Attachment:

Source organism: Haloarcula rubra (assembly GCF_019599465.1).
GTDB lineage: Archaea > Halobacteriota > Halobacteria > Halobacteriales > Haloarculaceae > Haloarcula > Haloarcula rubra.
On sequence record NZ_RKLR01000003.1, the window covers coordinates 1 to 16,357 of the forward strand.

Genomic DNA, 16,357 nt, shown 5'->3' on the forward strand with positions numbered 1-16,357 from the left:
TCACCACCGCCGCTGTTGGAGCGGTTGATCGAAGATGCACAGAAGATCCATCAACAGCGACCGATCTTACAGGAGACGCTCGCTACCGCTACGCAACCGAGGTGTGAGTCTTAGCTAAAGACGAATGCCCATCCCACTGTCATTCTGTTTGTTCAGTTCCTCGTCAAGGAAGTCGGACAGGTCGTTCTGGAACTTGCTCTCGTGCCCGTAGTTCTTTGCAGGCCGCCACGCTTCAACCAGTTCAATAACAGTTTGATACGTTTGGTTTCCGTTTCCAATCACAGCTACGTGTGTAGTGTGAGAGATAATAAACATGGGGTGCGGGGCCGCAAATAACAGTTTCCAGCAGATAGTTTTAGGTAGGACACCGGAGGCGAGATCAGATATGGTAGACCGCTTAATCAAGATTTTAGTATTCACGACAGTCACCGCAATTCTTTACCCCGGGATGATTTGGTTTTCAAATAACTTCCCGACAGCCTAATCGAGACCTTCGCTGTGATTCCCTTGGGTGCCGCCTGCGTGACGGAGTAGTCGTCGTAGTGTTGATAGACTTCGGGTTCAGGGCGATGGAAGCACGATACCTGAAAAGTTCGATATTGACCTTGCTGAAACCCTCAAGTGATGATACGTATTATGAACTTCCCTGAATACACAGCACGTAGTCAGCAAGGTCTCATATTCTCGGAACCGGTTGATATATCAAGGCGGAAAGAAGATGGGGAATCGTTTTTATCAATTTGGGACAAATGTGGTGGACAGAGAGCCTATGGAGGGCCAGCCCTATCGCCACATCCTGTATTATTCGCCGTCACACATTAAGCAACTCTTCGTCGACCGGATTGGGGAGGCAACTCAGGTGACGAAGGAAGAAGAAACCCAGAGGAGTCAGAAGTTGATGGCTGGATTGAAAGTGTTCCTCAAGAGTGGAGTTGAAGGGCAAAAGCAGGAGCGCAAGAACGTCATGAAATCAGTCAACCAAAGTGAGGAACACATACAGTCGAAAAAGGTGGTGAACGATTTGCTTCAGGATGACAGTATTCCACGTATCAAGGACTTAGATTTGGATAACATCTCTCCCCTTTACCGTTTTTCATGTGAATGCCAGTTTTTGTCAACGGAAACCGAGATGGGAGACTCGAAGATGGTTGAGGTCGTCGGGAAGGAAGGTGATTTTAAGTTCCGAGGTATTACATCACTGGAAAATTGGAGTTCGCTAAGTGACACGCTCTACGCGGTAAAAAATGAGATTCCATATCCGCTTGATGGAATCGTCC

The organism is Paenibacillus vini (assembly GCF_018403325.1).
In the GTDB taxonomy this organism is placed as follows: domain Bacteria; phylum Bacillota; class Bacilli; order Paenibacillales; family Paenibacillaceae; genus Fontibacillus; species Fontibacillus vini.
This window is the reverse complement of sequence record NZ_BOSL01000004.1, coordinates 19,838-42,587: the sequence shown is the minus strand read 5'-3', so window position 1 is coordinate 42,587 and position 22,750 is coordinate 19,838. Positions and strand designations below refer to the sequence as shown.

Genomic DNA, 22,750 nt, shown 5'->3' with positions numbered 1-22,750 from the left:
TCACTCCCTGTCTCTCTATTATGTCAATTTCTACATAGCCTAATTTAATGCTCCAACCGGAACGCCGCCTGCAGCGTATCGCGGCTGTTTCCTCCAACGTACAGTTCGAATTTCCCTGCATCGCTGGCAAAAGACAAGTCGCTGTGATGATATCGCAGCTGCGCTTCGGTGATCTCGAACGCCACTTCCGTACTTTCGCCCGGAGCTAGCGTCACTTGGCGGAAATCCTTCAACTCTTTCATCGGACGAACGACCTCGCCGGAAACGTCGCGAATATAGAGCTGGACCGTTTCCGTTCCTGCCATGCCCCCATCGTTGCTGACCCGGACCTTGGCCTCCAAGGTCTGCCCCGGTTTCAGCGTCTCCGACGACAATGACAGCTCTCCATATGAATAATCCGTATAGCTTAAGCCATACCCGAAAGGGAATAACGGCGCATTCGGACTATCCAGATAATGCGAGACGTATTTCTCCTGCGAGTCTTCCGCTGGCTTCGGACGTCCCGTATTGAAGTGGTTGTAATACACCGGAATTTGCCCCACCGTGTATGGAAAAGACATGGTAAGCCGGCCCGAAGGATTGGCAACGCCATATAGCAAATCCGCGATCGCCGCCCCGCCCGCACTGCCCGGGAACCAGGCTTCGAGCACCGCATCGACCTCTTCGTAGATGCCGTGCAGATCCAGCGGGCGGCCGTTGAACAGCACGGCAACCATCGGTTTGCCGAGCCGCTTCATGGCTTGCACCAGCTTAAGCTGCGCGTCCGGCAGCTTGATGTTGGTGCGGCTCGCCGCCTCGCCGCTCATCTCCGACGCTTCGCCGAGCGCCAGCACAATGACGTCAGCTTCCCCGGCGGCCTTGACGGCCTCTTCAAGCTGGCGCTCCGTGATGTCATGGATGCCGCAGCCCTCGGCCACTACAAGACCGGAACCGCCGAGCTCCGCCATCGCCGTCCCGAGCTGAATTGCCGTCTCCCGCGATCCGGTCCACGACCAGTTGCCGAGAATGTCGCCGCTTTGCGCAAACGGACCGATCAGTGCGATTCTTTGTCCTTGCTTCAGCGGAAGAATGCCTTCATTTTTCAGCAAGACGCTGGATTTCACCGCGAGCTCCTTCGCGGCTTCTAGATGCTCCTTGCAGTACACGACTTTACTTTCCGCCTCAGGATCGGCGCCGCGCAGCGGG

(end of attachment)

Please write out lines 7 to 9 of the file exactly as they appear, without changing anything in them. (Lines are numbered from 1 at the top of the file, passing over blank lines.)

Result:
In the GTDB taxonomy this organism is placed as follows: domain Bacteria; phylum Bacillota; class Bacilli; order Paenibacillales; family Paenibacillaceae; genus Fontibacillus; species Fontibacillus vini.
This window is the reverse complement of sequence record NZ_BOSL01000004.1, coordinates 19,838-42,587: the sequence shown is the minus strand read 5'-3', so window position 1 is coordinate 42,587 and position 22,750 is coordinate 19,838. Positions and strand designations below refer to the sequence as shown.

Genomic DNA, 22,750 nt, shown 5'->3' with positions numbered 1-22,750 from the left: